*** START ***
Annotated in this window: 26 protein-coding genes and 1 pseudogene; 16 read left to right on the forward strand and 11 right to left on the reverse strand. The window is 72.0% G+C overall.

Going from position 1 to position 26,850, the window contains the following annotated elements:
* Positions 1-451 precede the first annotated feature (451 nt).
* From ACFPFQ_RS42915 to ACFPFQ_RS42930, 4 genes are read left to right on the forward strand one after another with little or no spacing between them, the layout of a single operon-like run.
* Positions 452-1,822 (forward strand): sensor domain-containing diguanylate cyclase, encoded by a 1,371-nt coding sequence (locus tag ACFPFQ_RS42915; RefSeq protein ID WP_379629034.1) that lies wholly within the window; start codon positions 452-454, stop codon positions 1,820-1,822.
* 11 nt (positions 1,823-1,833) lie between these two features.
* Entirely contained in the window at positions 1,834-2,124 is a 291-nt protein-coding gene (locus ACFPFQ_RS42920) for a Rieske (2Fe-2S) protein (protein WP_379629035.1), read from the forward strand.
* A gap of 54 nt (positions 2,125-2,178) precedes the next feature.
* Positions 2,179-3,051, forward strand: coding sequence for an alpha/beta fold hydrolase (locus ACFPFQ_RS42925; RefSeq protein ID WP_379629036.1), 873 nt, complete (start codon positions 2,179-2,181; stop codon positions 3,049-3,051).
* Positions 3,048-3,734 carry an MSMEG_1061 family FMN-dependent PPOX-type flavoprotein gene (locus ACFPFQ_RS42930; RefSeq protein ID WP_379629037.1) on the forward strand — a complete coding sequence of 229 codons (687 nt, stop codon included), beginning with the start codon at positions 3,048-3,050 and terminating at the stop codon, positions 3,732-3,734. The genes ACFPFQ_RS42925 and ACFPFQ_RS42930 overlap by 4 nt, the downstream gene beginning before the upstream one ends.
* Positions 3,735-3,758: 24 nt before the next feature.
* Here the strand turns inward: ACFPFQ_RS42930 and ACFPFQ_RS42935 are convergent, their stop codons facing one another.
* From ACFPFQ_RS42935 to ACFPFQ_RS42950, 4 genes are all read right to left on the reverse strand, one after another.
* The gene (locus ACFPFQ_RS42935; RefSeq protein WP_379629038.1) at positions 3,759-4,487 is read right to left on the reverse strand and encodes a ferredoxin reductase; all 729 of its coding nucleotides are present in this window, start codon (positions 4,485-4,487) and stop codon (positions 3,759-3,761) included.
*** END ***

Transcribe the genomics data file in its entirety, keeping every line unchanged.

Annotated in this window: 26 protein-coding genes and 1 pseudogene; 16 read left to right on the forward strand and 11 right to left on the reverse strand. The window is 72.0% G+C overall.

Going from position 1 to position 26,850, the window contains the following annotated elements:
* Positions 1-451 precede the first annotated feature (451 nt).
* From ACFPFQ_RS42915 to ACFPFQ_RS42930, 4 genes are read left to right on the forward strand one after another with little or no spacing between them, the layout of a single operon-like run.
* Positions 452-1,822 (forward strand): sensor domain-containing diguanylate cyclase, encoded by a 1,371-nt coding sequence (locus tag ACFPFQ_RS42915; RefSeq protein ID WP_379629034.1) that lies wholly within the window; start codon positions 452-454, stop codon positions 1,820-1,822.
* 11 nt (positions 1,823-1,833) lie between these two features.
* Entirely contained in the window at positions 1,834-2,124 is a 291-nt protein-coding gene (locus ACFPFQ_RS42920) for a Rieske (2Fe-2S) protein (protein WP_379629035.1), read from the forward strand.
* A gap of 54 nt (positions 2,125-2,178) precedes the next feature.
* Positions 2,179-3,051, forward strand: coding sequence for an alpha/beta fold hydrolase (locus ACFPFQ_RS42925; RefSeq protein ID WP_379629036.1), 873 nt, complete (start codon positions 2,179-2,181; stop codon positions 3,049-3,051).
* Positions 3,048-3,734 carry an MSMEG_1061 family FMN-dependent PPOX-type flavoprotein gene (locus ACFPFQ_RS42930; RefSeq protein ID WP_379629037.1) on the forward strand — a complete coding sequence of 229 codons (687 nt, stop codon included), beginning with the start codon at positions 3,048-3,050 and terminating at the stop codon, positions 3,732-3,734. The genes ACFPFQ_RS42925 and ACFPFQ_RS42930 overlap by 4 nt, the downstream gene beginning before the upstream one ends.
* Positions 3,735-3,758: 24 nt before the next feature.
* Here the strand turns inward: ACFPFQ_RS42930 and ACFPFQ_RS42935 are convergent, their stop codons facing one another.
* From ACFPFQ_RS42935 to ACFPFQ_RS42950, 4 genes are all read right to left on the reverse strand, one after another.
* The gene (locus ACFPFQ_RS42935; RefSeq protein WP_379629038.1) at positions 3,759-4,487 is read right to left on the reverse strand and encodes a ferredoxin reductase; all 729 of its coding nucleotides are present in this window, start codon (positions 4,485-4,487) and stop codon (positions 3,759-3,761) included.